Friday, 30 March 2012

Turnip Pasta

Turnips have a bad reputation as being a very dull vegetable, but it's a reputation they don't deserve as this recipe shows. The subtle flavours of the turnip work very well with the sharp lemon and gentle pasta flavours.


  • 3 small turnips or one large turnip, top and tail removed and coarsely grated
  • 3 tbsp olive oil
  • 3 tbsp lemon juice
  • 4 cloves of garlic, peeled and finely chopped
  • salt and ground pepper to taste
  • 250g dried pasta
  • 2 tbsp caster sugar
  • 50g hard Italian cheese, finely grated


  1. Put on a large pan of water to boil for the pasta.
  2. Add the turnip, oil, lemon juice, garlic, salt and pepper into a large frying pan or wok and stir fry on a medium to high heat for 10 minutes.
  3. Add the pasta to the boiling water and cook as described in the instructions on the packet.
  4. Add the caster sugar to the turnip and continue to stir fry the turnip while the pasta cooks.
  5. Once the pasta is cooked drain it and add it to the cooked turnip mixture.
  6. Add the grated cheese to the pasta and turnip mixture and stir well until the heat has melted all the cheese.
  7. Serve immediately.
Serves 2.

Wednesday, 28 March 2012

Carrot Coconut Curry

The coconut milk adds a wonderful creamy richness to this curry.


  • 8 carrots, peeled and cut into bite sized pieces
  • 1 onion, finely chopped
  • 2 tsp ground ginger
  • 1 tsp ground turmeric
  • 400ml tin of coconut milk
  • 2 chillies, dried or fresh, finely chopped
  • 5 tomatoes, cut into quarters


  1. Put the carrot, onion, ginger, turmeric, coconut milk and chillies into a large saucepan and bring to a simmer.
  2. Simmer gently for 30 minutes.
  3. Stir in the tomatoes and leave for a couple of minutes to heat through.
  4. Serve with Basmati rice.
Serves 2.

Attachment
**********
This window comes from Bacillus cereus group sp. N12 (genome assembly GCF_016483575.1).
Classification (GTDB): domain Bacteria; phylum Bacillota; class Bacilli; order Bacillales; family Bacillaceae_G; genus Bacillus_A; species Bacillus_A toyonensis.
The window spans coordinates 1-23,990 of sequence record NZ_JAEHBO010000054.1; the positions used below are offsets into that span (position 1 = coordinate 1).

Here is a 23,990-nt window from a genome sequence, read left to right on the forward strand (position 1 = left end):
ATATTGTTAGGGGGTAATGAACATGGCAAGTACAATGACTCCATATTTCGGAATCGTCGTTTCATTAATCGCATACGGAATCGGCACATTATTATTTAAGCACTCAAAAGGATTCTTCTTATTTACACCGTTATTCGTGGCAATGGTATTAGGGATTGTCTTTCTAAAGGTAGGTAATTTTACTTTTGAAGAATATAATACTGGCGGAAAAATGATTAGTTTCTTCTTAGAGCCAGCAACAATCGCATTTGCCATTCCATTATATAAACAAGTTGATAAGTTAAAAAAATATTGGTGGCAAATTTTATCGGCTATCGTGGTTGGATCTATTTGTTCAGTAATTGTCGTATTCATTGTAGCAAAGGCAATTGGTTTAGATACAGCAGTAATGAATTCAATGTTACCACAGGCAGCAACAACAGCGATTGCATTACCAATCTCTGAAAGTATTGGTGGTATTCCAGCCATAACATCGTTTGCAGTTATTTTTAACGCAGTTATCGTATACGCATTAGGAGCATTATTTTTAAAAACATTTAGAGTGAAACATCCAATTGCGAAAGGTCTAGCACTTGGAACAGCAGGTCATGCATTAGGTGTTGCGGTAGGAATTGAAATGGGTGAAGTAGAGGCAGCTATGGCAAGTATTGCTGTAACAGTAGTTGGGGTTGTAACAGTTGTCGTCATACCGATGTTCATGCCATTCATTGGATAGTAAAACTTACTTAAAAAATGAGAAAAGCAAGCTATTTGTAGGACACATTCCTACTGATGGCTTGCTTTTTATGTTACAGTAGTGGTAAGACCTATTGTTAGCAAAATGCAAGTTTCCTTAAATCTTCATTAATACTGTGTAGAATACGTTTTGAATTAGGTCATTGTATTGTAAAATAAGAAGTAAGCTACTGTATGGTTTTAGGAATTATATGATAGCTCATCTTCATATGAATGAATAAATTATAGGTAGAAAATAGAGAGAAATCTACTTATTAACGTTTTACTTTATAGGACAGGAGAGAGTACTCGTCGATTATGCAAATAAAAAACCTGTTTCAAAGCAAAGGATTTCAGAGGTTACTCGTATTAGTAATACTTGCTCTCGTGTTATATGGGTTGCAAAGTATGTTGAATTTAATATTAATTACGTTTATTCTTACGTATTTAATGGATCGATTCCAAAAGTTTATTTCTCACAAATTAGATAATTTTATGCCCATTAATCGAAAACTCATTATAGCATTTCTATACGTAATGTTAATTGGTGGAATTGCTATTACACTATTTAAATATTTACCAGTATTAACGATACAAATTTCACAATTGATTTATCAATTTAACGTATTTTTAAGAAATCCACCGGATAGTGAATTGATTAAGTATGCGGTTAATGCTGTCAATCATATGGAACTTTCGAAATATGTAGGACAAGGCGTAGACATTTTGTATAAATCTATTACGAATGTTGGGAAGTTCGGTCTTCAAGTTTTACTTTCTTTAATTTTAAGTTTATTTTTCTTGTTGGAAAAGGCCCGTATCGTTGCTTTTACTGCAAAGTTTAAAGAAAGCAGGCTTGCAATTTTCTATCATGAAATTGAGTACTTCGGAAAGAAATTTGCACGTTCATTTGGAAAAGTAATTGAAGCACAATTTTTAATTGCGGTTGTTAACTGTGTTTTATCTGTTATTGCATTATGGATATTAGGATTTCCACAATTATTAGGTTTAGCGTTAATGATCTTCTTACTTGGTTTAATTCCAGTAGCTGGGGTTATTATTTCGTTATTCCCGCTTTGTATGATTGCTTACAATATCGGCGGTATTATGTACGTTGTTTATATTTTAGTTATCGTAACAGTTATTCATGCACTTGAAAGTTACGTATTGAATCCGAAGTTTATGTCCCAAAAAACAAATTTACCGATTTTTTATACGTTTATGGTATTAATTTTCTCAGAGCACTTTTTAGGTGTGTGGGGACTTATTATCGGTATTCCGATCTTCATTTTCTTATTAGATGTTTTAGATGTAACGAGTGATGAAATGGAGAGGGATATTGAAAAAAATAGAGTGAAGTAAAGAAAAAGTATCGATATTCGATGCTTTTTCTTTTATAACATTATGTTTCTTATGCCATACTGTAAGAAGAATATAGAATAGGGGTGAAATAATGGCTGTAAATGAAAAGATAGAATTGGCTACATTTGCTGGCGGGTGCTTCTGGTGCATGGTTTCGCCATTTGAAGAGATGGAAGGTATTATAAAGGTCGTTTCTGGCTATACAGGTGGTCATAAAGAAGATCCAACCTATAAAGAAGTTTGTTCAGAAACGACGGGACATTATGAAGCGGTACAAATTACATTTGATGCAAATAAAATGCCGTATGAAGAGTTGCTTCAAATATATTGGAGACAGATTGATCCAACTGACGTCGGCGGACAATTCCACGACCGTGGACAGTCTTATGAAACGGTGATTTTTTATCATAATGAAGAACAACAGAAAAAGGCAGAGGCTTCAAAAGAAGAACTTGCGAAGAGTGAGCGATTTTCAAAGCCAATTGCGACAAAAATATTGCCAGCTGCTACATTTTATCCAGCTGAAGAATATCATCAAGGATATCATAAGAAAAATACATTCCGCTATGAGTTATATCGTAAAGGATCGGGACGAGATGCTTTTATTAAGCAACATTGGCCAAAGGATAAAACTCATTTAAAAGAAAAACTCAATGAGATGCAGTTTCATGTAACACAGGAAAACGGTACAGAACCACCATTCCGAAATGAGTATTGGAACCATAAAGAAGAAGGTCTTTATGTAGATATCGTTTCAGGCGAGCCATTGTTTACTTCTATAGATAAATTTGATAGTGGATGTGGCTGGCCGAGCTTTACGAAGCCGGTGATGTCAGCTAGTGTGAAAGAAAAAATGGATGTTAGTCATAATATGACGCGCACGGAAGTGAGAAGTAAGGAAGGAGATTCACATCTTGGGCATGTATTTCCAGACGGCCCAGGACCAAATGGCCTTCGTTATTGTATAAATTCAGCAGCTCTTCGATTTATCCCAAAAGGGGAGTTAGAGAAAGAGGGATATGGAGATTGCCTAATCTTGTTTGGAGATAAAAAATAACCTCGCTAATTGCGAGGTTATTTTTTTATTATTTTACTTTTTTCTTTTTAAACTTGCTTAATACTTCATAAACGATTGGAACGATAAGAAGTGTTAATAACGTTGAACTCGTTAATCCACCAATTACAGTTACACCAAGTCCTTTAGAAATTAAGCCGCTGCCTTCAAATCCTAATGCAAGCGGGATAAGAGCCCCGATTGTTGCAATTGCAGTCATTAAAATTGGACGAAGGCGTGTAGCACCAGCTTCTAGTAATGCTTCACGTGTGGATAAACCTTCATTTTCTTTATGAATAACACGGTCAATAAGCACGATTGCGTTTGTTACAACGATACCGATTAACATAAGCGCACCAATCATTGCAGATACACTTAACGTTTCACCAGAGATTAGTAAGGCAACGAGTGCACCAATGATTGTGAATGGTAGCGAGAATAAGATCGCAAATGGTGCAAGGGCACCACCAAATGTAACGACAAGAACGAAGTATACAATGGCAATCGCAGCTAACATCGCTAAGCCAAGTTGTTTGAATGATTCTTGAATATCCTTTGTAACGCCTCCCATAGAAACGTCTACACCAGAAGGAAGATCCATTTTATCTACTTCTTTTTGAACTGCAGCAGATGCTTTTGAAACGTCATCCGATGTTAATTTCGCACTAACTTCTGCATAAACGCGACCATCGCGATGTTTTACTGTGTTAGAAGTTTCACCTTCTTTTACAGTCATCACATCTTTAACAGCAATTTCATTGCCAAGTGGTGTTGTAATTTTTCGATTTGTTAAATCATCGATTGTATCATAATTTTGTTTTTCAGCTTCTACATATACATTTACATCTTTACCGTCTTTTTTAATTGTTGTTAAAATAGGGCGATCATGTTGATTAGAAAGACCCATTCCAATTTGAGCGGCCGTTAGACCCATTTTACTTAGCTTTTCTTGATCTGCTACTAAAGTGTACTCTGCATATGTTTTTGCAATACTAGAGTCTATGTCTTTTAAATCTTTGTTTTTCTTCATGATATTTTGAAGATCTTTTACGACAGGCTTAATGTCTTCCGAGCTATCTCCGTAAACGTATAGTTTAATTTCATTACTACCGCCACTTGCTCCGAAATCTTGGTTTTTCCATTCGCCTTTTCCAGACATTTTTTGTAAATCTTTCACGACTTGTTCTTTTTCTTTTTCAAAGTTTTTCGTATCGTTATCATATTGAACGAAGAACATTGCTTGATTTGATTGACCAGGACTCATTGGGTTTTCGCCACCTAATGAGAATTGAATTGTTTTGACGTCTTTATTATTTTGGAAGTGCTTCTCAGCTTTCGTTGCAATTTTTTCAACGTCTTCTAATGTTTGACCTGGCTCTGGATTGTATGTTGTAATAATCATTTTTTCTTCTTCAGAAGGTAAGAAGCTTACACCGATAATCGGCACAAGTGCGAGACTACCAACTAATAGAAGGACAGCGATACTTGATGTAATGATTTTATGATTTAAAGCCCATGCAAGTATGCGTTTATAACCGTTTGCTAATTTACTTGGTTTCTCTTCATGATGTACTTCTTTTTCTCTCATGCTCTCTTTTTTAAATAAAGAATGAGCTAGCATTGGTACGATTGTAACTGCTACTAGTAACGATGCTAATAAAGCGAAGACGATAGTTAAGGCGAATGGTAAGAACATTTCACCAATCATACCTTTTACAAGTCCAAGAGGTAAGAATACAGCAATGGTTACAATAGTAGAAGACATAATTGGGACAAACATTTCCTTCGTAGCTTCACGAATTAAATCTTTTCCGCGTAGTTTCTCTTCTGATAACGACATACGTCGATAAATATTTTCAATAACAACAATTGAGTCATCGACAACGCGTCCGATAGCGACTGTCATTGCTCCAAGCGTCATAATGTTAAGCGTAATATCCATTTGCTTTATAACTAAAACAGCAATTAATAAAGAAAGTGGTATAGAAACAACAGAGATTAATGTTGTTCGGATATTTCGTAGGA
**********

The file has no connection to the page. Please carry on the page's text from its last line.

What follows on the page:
Friday, 23 March 2012

Apple Crumble

When I last cooked this crumble I had a quick check and discovered that I'd never written up a recipe for such a classic dish. Shocked by this I immediately wrote up this traditional pudding.


  • 4 large cooking apples (about 1.5kg), peeled and cut into bite size pieces
  • 80g raisins
  • 100g caster sugar
  • 1/2 tsp ground nutmeg
  • 1/2 tsp ground cinnamon
  • 6 tbsp (100ml) water
  • 75g butter at room temperature
  • 100g plain flour
  • 50g dark or unrefined caster sugar
  • 50g oats


  1. Preheat the oven to 180 degrees.
  2. Put the apple, raisins, 100g caster sugar, nutmeg and 6 tbsp water in a large saucepan.
  3. Heat the large saucepan over a low heat and cover the pan.
  4. Cook for 20 minutes, stirring every 3 or 4 minutes to make sure the apple cooks evenly.
  5. While that's cooking get a large mixing bowl and add the butter and plain flour to it.
  6. Use your fingertips to rub the flour into the butter. This melts the butter and breaks it up, allowing it to mix with the flour. When the mixture has no lumps of butter and looks like fine breadcrumbs then you've done it enough.
  7. Stir in the dark sugar and oats into the flour and butter and mix well.
  8. Once the apple is cooked place it into a large oven proof dish and then carefully sprinkle the crumble topping over the top of it.
  9. Gently press down the crumble topping, but not too hard as you want it to be slightly airy still.
  10. Cook for 35 to 40 minutes, or until the top is crisp and starting to brown.
  11. Serve on its own or with lashings of custard.
Serves 4.

Wednesday, 21 March 2012

Butter Cabbage Curry

This isn't at all related to the kimchi (spicy pickled cabbage), but kimchi was my inspiration to try the cabbage and chill combination in a curry.


  • 4 cloves garlic, peeled and roughly chopped
  • 1 large onion, peeled and roughly chopped
  • 1 stock cube
  • 1 tsp powdered ginger
  • 1 tsp fenugreek powder
  • 1 tsp powdered turmeric
  • 1 chilli, roughly chopped (I used a dried one, but a fresh chilli would work)
  • 1 pointed cabbage, quartered and cut into 1cm wide strips (discard the hard core of the cabbage)
  • 35g butter, cut into cubes


  1. Put the garlic, onion, stock cube, ginger, fenugreek, turmeric and chilli in a blender with a couple of tablespoons of cold water.
  2. Blend the spices and onion into a smooth paste.
  3. Put this smooth paste into a large pan like a wok and fry over a medium heat for a couple of minutes.
  4. Add the cabbage and 400ml cold water.
  5. Simmer on a medium to low heat for 20 minutes with a lid on the pan. Stir every couple of minutes to stop it sticking.